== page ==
Some Councils succeed. Perhaps most of the (there have been 21) were great successes, like the Council of Trent, for example, in 1570--exploding into wildly fresh displays of faith in art, music, teaching, preaching, missionary life, ethical reforms, etc.  

What about the Second Vatican Council, whose texts are our marching orders? Will it fizzle, or will it change the course of history? It's for us to decide, you and I. This is our time to live, to decide, to act. 

The Council's success will depend on our faithfulness to Christ. On our holiness; on our distinctive happiness of life. Will we--we modern people, so in tune with the unique desires of the subject, the self, the person--will we receive and share the Light to the Nations in the way radical way the Council invites us to?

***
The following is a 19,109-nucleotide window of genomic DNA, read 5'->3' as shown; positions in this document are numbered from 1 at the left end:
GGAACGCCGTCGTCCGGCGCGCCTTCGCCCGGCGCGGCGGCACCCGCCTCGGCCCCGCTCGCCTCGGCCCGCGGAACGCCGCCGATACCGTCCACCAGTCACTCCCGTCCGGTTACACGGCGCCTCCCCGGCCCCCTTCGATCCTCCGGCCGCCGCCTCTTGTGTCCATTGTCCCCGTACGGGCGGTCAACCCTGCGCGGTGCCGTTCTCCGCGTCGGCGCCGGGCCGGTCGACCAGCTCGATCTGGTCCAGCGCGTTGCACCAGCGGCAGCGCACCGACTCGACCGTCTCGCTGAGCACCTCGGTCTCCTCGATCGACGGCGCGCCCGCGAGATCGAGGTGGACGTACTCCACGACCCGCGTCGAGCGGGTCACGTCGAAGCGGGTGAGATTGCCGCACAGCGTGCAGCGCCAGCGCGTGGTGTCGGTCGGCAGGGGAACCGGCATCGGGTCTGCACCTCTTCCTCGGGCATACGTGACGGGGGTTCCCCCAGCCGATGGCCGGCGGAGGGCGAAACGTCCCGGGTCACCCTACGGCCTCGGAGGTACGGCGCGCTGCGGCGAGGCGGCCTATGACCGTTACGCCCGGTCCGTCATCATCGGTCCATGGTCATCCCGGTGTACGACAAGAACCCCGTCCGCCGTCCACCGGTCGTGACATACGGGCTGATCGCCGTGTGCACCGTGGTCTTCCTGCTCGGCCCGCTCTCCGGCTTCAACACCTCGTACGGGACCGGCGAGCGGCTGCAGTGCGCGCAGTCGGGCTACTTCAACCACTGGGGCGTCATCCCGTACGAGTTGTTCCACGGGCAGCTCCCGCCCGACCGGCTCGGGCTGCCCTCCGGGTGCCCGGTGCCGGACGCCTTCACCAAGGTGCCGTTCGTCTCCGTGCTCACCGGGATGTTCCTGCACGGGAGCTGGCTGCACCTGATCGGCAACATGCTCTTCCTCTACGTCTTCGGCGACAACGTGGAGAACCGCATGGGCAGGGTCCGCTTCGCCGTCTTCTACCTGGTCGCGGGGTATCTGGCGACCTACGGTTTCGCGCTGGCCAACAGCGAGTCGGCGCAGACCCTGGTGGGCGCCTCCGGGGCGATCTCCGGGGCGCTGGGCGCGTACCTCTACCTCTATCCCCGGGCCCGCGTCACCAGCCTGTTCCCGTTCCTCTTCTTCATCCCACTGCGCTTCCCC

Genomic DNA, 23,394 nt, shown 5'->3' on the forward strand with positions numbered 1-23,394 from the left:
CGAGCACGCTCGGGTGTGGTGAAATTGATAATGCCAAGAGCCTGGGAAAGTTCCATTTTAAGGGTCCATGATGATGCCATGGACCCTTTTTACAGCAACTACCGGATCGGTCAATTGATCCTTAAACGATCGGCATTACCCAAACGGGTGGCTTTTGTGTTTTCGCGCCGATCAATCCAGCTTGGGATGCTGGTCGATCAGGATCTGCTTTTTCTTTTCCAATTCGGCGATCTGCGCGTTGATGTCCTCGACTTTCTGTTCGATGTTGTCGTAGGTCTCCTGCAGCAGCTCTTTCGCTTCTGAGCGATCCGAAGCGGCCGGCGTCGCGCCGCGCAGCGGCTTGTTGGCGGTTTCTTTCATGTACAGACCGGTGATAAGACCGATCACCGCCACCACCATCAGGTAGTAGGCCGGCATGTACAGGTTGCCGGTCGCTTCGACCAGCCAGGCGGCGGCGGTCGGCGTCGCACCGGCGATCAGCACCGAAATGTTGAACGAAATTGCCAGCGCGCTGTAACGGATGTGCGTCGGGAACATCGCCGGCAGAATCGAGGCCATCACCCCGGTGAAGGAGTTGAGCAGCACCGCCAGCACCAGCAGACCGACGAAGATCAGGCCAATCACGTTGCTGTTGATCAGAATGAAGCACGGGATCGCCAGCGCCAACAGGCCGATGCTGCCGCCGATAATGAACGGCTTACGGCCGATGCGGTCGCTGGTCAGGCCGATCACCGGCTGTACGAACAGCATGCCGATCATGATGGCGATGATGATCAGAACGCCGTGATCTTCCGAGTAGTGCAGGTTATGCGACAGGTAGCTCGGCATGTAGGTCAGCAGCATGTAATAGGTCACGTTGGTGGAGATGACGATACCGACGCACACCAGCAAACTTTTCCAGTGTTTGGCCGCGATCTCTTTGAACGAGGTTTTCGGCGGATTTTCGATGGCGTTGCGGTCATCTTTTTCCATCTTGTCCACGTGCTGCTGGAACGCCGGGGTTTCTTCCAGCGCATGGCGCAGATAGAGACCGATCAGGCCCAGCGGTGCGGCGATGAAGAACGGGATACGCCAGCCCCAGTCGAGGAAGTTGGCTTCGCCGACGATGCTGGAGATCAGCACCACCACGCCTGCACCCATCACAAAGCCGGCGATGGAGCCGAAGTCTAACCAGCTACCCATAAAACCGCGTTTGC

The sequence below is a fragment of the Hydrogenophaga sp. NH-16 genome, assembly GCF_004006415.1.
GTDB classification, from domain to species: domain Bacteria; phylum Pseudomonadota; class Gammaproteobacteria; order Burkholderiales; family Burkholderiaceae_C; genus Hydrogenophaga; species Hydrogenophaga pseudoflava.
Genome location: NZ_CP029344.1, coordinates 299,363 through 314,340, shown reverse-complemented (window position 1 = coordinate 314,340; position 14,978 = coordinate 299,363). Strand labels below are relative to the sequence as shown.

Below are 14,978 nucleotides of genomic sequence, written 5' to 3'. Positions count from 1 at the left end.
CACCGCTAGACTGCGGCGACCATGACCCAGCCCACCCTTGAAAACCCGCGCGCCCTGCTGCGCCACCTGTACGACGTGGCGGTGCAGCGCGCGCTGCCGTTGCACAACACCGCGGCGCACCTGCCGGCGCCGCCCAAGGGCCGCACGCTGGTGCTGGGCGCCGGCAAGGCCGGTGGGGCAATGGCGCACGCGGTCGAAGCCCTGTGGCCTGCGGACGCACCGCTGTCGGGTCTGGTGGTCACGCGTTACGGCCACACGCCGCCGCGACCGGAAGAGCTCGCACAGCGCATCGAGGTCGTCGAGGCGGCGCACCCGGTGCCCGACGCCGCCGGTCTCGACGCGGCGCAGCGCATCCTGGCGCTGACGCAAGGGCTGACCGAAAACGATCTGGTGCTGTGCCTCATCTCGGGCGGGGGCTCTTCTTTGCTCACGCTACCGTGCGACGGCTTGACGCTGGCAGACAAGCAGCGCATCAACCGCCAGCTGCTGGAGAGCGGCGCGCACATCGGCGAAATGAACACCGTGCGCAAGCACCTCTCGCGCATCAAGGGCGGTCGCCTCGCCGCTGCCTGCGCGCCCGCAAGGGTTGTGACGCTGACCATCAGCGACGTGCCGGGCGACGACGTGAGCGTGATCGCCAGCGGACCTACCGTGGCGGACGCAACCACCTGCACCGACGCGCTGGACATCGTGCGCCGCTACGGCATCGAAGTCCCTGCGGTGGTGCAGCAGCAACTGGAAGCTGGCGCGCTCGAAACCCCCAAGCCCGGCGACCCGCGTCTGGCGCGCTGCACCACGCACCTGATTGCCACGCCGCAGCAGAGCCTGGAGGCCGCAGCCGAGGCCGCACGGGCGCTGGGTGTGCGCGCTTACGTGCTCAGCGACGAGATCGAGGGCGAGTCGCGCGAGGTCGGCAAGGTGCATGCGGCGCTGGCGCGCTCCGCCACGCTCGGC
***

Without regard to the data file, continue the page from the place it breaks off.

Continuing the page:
Even though our generation hangs in the balance, as does every generation, finally we know the victory is Christ's. This is our faith. In him, our victory is assured--for if God is for us, who can be against us?

Monday, February 6, 2012

Jesus and the Rise of a new Fatherhood

It's rarely spoken about, but one of the undercurrents in the Gospels is the way that Jesus heals broken fatherhood. He heals all creation, but in a particular way, he comes to heal our image of fathers and fatherhood. "When you see me, you see the Father," he says in the gospel of John.

But look how clearly and strikingly the readings from Mass a few days back make this point: Mark 5:21-43, and 2 Sam 18.